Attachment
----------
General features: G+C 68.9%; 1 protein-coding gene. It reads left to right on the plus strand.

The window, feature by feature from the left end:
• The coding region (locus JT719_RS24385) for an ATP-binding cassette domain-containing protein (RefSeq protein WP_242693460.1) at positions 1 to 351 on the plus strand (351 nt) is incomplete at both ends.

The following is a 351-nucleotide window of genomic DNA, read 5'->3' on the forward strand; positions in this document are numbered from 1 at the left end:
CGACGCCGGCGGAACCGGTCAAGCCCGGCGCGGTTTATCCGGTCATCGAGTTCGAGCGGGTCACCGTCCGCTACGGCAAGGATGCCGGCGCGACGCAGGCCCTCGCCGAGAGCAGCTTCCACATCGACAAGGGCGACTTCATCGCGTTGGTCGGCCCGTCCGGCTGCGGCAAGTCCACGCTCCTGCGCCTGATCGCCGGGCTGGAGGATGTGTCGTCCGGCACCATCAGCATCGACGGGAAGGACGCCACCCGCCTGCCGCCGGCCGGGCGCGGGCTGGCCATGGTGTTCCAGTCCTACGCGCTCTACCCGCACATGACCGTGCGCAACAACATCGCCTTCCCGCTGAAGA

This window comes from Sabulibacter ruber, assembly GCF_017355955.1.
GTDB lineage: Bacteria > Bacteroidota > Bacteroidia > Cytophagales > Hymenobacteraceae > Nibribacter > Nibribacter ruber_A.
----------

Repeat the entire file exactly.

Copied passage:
General features: G+C 68.9%; 1 protein-coding gene. It reads left to right on the plus strand.

The window, feature by feature from the left end:
• The coding region (locus JT719_RS24385) for an ATP-binding cassette domain-containing protein (RefSeq protein WP_242693460.1) at positions 1 to 351 on the plus strand (351 nt) is incomplete at both ends.

The following is a 351-nucleotide window of genomic DNA, read 5'->3' on the forward strand; positions in this document are numbered from 1 at the left end:
CGACGCCGGCGGAACCGGTCAAGCCCGGCGCGGTTTATCCGGTCATCGAGTTCGAGCGGGTCACCGTCCGCTACGGCAAGGATGCCGGCGCGACGCAGGCCCTCGCCGAGAGCAGCTTCCACATCGACAAGGGCGACTTCATCGCGTTGGTCGGCCCGTCCGGCTGCGGCAAGTCCACGCTCCTGCGCCTGATCGCCGGGCTGGAGGATGTGTCGTCCGGCACCATCAGCATCGACGGGAAGGACGCCACCCGCCTGCCGCCGGCCGGGCGCGGGCTGGCCATGGTGTTCCAGTCCTACGCGCTCTACCCGCACATGACCGTGCGCAACAACATCGCCTTCCCGCTGAAGA

This window comes from Sabulibacter ruber, assembly GCF_017355955.1.
GTDB lineage: Bacteria > Bacteroidota > Bacteroidia > Cytophagales > Hymenobacteraceae > Nibribacter > Nibribacter ruber_A.